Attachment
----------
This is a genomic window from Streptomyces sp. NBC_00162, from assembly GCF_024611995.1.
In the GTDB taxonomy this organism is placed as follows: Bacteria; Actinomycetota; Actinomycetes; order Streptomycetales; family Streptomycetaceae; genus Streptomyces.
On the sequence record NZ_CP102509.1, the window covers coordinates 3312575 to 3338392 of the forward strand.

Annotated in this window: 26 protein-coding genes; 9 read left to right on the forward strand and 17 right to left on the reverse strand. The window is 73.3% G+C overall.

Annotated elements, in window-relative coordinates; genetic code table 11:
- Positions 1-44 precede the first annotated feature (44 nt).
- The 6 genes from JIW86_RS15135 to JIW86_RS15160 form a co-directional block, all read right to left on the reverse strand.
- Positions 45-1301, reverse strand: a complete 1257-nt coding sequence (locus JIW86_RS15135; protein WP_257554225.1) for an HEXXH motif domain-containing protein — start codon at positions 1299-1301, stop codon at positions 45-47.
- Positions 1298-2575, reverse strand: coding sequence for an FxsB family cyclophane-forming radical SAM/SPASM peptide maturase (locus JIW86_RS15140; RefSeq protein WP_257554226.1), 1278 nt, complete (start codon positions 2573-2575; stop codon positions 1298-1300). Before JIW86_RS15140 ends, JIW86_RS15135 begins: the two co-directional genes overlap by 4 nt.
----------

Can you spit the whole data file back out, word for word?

This is a genomic window from Streptomyces sp. NBC_00162, from assembly GCF_024611995.1.
In the GTDB taxonomy this organism is placed as follows: Bacteria; Actinomycetota; Actinomycetes; order Streptomycetales; family Streptomycetaceae; genus Streptomyces.
On the sequence record NZ_CP102509.1, the window covers coordinates 3312575 to 3338392 of the forward strand.

Annotated in this window: 26 protein-coding genes; 9 read left to right on the forward strand and 17 right to left on the reverse strand. The window is 73.3% G+C overall.

Annotated elements, in window-relative coordinates; genetic code table 11:
- Positions 1-44 precede the first annotated feature (44 nt).
- The 6 genes from JIW86_RS15135 to JIW86_RS15160 form a co-directional block, all read right to left on the reverse strand.
- Positions 45-1301, reverse strand: a complete 1257-nt coding sequence (locus JIW86_RS15135; protein WP_257554225.1) for an HEXXH motif domain-containing protein — start codon at positions 1299-1301, stop codon at positions 45-47.
- Positions 1298-2575, reverse strand: coding sequence for an FxsB family cyclophane-forming radical SAM/SPASM peptide maturase (locus JIW86_RS15140; RefSeq protein WP_257554226.1), 1278 nt, complete (start codon positions 2573-2575; stop codon positions 1298-1300). Before JIW86_RS15140 ends, JIW86_RS15135 begins: the two co-directional genes overlap by 4 nt.